The Simple Properties and Purposes of a Geothermal Heat Pump

One of the best things about a geothermal heating and cooling system is that it has almost no moving parts. There’s just that much less that can get screwed up– that much less to keep up. And that alone goes far in lowering the overall energy costs of Des Moines homeowners who’ve gone geothermal.

 

That said, there are some moving parts in the system. the bulk of them are found in its most vital component, too: the geothermal heat pump.

This is the engine that drives the system. Its role is to transfer heat. And it transfers heat either from the ground into your house or from your house into the ground, depending on the weather30. That being the case, it’s a furnace and an air conditioner integrated into one unobtrusive package.

How the heat pump transfers heat is with water or an antifreeze solution. This liquid courses through pipe loops installed underground and attached to the heat pump, which is kept above ground. During heating season the liquid draws heat from the ground, the heat pump draws the warm liquid up into refrigerant coils, and the heat is then is circulated throughout a home by way of either a forced air or a hydronic system. During cooling season the process runs in reverse: the pump draws heat from your home and transfers it underground through those same buried loops. Oh, and as an added perk, many geothermal systems also supply domestic hot water.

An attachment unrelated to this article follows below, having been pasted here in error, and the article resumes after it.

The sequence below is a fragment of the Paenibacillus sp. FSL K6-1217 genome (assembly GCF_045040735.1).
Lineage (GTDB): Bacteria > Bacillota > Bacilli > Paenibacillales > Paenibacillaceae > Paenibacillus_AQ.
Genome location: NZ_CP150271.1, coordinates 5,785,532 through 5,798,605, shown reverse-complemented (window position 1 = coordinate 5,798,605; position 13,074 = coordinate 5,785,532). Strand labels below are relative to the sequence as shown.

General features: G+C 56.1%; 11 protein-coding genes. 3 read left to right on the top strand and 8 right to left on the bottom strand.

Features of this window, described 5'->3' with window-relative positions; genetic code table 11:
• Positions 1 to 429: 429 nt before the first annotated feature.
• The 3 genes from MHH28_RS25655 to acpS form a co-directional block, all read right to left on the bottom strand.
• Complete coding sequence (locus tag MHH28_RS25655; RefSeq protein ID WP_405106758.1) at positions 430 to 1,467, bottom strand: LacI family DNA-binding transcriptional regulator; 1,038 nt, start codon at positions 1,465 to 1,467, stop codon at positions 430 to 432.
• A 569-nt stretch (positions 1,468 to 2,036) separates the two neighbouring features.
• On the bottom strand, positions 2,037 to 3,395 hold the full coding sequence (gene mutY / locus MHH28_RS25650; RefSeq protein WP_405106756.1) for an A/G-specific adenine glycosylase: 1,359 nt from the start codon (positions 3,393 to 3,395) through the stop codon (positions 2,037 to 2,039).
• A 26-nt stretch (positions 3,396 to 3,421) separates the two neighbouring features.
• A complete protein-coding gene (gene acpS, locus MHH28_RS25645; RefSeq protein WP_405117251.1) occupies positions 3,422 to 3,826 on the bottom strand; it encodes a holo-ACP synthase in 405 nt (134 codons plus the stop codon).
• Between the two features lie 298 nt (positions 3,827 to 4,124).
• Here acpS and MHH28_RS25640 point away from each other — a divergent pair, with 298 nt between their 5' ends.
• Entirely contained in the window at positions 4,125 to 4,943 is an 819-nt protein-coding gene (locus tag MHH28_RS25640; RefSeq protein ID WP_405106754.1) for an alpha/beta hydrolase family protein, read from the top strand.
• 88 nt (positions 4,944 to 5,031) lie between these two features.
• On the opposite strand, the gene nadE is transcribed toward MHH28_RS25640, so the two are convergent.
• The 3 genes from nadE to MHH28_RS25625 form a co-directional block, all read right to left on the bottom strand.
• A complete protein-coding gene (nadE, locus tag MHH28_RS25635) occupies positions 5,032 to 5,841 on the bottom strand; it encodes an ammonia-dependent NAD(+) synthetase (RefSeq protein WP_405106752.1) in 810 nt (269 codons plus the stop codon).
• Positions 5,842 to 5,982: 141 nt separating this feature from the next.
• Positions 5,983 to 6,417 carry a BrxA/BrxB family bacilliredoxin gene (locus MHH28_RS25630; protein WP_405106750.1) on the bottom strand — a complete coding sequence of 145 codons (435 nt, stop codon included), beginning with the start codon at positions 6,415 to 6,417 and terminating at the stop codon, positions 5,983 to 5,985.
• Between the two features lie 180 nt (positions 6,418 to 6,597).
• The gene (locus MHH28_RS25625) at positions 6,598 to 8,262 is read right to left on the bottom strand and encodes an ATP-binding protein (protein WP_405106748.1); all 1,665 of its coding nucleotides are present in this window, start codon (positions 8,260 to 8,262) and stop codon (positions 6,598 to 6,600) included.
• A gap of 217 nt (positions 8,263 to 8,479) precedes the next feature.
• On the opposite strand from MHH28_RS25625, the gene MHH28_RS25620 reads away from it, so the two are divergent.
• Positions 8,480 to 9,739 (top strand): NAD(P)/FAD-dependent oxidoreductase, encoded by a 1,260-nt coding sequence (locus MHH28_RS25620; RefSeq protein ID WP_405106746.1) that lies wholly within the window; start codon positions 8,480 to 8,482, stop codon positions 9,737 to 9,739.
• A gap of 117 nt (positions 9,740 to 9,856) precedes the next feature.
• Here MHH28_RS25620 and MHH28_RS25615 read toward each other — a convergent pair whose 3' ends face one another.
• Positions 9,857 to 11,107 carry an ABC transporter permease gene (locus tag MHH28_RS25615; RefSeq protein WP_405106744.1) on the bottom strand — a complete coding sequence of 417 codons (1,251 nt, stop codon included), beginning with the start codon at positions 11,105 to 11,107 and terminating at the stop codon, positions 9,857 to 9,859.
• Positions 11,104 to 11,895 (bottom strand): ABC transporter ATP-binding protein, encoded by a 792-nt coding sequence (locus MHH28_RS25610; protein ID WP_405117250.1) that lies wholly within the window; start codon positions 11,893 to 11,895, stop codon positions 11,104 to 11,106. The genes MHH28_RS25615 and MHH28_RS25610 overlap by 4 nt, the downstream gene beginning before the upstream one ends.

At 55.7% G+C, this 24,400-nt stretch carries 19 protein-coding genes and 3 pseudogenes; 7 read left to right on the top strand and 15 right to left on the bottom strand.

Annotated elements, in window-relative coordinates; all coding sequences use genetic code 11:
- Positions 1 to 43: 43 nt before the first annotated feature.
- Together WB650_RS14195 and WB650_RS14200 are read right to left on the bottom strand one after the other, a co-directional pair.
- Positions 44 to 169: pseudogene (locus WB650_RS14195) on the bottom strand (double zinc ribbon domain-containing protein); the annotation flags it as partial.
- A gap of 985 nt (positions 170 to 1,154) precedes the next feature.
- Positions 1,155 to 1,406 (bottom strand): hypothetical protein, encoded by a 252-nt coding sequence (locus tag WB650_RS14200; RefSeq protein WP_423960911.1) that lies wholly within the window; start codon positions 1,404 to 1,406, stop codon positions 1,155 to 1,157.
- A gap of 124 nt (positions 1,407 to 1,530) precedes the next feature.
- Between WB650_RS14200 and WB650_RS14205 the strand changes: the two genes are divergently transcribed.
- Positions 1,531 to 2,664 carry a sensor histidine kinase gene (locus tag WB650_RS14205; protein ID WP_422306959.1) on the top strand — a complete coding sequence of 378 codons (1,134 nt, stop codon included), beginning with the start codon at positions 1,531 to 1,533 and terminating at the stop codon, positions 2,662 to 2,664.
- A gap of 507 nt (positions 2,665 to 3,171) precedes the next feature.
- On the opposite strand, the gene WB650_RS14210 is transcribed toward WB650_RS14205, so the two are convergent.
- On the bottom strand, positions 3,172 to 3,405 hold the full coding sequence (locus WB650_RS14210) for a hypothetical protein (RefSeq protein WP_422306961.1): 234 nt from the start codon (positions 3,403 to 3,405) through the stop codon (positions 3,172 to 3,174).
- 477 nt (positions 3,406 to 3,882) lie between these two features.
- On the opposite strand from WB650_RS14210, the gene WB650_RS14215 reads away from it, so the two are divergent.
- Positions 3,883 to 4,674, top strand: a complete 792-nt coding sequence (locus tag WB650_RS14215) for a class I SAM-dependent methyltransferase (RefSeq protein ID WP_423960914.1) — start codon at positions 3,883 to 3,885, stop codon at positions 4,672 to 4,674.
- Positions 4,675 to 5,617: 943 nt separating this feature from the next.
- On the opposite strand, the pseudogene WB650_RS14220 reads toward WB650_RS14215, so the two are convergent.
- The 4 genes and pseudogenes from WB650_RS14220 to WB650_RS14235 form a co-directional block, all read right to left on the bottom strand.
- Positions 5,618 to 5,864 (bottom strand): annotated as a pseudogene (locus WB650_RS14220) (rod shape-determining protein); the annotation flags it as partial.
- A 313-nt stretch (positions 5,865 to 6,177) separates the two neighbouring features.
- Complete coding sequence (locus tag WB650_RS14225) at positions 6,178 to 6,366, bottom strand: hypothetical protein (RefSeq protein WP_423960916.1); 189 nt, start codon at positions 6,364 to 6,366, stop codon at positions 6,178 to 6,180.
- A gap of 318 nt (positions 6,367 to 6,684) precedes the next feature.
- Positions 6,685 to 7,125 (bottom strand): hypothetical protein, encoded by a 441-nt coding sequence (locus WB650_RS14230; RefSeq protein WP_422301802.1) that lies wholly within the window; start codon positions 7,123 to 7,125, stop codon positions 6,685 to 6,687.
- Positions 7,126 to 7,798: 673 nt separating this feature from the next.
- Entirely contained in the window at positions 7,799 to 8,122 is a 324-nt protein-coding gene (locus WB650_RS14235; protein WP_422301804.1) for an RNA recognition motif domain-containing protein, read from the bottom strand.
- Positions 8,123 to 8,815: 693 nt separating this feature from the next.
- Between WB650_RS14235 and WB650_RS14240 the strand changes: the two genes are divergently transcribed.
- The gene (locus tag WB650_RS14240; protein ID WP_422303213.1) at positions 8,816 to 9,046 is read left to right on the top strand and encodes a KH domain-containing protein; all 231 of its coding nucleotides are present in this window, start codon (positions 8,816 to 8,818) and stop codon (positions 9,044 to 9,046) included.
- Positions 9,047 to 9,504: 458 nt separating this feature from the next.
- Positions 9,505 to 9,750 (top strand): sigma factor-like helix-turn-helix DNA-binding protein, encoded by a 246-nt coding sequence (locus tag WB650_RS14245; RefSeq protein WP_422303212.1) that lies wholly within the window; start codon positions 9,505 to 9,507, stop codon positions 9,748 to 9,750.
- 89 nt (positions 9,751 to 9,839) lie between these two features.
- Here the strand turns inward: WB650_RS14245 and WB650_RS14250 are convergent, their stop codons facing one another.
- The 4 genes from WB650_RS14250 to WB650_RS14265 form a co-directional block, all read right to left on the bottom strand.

The essential difference between a geothermal heat pump and a more familiar furnace is that a heat pump doesn’t ignite fuel to generate heat. No, indeed, it takes heat that already exists and just moves it around. That naturally makes it a much more efficient heating and cooling system. Understand this, too: underground temperatures typically remain at around 50º F all year long. The payoff? A geothermal heating and cooling system requires substantially less energy to cool your home than typical air conditioners.

So … is a geothermal system the best solution for your Des Moines home? Talk with this area’s geothermal specialists, the helpful folks at Sherman Co. LLC.